Total RNA was isolated using TRIzol reagent (Invitrogen Life Technologies, Santa Clara, CA, USA), and cDNAs were synthesized using the Prime Script RT Reagent kit (Takara Biotechnology, Dalian, China) according to the manufacturer’s instructions. Quantification of the expression of human Smo and glyceraldehyde 3-phosphate dehydrogenase (GAPDH) mRNAs was performed using the SYBR Premix Ex TaqTM kit (Takara Biotechnology) on an ABI-7500 Thermal Cycler (Applied Biosystems Inc., Foster City, CA, USA) according to the manufacturer’s instructions. All experiments were examined in triplicate, and positive and negative controls were included. The relative levels of mRNA in FLS from RA and OA patients were quantified using the comparative delta Ct method. The primers used for amplification were as follows (forward, reverse): Smo: forward: 5-CCT GCT CAC CTG GTC ACT C-3, reverse: 5-CAC GGT ATC GGT AGT TCT TGT AG-3 and GAPDH: (5-GGA TAT TGT TGC CAT CAT TT T-3, 5-AAT GAT GGC AAC AAT ATC CT dT-3).

2.4. Western Blot

A total of 30 μg of protein extracted using RIPA buffer (Cell Signaling Technology, Beverly, MA, USA) was subjected to 10% sodium dodecyl sulfate-polyacrylamide gel electrophoresis (SDS-PAGE). The transferred and blocked polyvinylidene fluoride (PVDF) membrane was then incubated overnight at 4°C with primary antibodies against the rabbit anti-SMO (1 : 1000, Affinity Biosciences, OH, USA), phosphorylated myosin phosphatase targeting subunit 1 (p-MYPT1, 1 : 1000, Cell Signaling Technology, Beverly, MA, USA), MYPT1 antibody (1 : 1000, Cell signaling Technology, Beverly, MA, USA), and RhoA Rabbit mAb (1 : 1000, Cell signaling Technology, Beverly, MA, USA). Subsequently, the membranes were probed with horseradish peroxidase-conjugated secondary antibodies. The immobilized bands detected with the enhanced chemiluminescent (ECL) system were semi-quantified using Alpha View software (San Jose, CA, USA). The expression of β-actin or GAPDH was used as an internal standard.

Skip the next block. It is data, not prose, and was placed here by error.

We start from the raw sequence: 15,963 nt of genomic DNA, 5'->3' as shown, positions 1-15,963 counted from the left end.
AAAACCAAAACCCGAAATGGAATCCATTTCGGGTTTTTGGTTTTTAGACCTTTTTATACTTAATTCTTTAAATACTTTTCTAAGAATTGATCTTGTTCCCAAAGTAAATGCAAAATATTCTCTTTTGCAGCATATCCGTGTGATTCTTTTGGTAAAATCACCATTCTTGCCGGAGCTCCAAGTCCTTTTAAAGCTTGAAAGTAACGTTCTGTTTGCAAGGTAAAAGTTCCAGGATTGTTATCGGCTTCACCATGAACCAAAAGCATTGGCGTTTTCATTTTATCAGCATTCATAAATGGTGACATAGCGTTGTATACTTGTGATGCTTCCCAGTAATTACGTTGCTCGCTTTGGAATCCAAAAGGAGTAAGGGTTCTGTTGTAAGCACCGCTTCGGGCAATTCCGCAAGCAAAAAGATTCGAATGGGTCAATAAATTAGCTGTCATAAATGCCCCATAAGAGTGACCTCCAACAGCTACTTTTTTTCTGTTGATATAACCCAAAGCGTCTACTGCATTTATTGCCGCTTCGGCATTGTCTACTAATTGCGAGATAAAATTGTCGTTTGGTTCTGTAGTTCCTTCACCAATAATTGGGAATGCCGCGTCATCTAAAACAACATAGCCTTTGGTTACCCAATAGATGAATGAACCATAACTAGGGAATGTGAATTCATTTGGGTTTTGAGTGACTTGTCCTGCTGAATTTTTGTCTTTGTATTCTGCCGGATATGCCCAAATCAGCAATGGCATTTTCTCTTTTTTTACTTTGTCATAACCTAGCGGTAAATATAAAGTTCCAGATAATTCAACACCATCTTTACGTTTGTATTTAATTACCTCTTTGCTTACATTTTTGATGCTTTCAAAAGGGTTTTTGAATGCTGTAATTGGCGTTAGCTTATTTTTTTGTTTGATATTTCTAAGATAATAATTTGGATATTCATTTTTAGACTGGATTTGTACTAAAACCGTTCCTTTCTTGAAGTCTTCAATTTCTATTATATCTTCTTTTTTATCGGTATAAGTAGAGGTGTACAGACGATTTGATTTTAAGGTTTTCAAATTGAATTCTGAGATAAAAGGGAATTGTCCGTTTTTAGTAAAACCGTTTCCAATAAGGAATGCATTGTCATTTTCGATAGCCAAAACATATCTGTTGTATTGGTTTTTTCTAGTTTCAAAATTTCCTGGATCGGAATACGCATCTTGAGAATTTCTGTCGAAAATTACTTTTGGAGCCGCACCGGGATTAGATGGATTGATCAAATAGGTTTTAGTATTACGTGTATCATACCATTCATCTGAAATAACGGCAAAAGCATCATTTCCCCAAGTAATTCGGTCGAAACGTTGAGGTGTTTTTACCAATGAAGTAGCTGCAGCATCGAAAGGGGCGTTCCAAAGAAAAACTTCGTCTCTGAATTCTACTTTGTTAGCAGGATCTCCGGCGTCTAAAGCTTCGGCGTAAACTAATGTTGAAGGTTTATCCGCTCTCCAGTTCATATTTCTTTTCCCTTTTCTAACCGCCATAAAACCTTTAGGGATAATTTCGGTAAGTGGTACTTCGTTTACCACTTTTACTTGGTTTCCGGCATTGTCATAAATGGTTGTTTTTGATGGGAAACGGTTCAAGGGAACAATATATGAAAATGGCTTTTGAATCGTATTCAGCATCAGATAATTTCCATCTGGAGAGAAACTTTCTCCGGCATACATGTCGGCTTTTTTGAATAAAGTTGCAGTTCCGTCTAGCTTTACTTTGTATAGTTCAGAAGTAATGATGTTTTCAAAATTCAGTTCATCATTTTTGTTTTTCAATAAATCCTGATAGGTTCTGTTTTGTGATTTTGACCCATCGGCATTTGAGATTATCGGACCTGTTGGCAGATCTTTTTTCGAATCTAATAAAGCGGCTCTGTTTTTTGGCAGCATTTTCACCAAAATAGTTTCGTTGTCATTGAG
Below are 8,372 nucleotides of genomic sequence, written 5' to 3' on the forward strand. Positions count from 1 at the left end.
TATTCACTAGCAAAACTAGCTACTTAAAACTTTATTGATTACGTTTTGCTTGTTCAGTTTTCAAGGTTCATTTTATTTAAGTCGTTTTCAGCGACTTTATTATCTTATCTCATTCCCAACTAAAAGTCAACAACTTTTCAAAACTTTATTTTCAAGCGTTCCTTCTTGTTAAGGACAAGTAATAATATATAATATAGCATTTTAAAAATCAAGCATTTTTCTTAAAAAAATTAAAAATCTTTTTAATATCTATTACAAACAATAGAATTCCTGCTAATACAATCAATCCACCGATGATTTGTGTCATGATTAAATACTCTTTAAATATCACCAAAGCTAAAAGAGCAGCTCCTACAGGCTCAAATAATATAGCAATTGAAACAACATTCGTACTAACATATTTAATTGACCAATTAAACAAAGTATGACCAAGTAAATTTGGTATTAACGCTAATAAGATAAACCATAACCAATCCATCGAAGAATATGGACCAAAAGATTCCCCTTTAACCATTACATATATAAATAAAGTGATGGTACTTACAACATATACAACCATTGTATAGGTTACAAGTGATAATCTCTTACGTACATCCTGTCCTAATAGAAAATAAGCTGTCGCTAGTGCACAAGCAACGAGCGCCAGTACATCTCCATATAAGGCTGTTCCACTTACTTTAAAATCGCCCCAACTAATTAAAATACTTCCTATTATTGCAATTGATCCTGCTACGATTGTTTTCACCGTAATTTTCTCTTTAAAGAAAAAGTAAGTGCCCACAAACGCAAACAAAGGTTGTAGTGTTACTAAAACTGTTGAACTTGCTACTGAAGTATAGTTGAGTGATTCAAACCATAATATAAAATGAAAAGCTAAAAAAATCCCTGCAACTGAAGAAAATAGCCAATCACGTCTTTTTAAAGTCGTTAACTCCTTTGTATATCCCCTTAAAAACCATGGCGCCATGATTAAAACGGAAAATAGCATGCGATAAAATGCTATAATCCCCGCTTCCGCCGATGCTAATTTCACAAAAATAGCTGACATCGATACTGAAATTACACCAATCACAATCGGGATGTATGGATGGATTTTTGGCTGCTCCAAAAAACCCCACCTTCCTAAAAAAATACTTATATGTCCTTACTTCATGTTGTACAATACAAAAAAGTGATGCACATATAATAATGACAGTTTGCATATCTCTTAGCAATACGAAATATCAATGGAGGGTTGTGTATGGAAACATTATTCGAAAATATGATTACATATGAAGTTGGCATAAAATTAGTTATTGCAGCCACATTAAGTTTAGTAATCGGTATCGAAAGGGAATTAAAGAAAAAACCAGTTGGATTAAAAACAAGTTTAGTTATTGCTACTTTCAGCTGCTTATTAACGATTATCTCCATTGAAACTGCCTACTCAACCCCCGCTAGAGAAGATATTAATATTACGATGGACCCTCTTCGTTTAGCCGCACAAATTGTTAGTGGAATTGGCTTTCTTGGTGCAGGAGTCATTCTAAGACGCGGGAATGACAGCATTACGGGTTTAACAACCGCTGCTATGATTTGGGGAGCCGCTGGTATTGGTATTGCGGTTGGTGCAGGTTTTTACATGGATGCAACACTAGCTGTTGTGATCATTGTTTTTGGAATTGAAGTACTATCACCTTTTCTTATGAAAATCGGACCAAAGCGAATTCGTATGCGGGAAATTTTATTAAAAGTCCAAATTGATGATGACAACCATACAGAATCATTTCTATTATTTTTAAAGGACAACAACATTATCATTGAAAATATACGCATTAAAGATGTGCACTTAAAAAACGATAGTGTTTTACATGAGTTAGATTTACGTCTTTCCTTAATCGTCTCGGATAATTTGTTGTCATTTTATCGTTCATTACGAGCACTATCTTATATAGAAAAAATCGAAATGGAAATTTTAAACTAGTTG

2.5. FLS Proliferation Assay

Cell proliferation rates were determined with a cell counting kit-8 (CCK8) assay (Dojindo, Tokyo, Japan) following the manufacturer’s instructions. FLS at a density of  mL-1 were seeded into 96-well plates for 12 hours, followed by individual treatment with 10 μM cyclopamine (Selleckchem, Houston, TX, USA), 1 μM purmorphamine (Sigma-Aldrich, St. Louis, MO, USA), 20 μM Y27632 (Selleckchem, Houston, TX, USA), or a combination of 20 μM Y27632 and 1 μM purmorphamine. Specifically, cyclopamine or purmorphamine dissolved at 10 mM in dimethyl sulfoxide (DMSO) was diluted to the final concentration using DMEM containing 10% FBS. Cells in the control group were treated with vehicle only.

2.6. FLS Cell Cycle Assay

For the cell cycle assay, FLS at a density of  mL-1 were seeded into six-well plates for 24 h, followed by individual treatment with 20 μM cyclopamine, 1 μM purmorphamine, or a combination of Y27632 and purmorphamine for 48 h. After treatment, the FLS were collected and washed with phosphate-buffered saline (PBS) and transferred into 70% ethanol on ice for 2 h. Afterward, 10 μg/mL propidium lodide (Biotechnology, Shanghai, China) was added and incubated with the cells for 30 min in a dark room at room temperature. Finally, the cell cycle was evaluated and analyzed with a FACSCalibur flow cytometer system.

2.7. FLS Migration Assay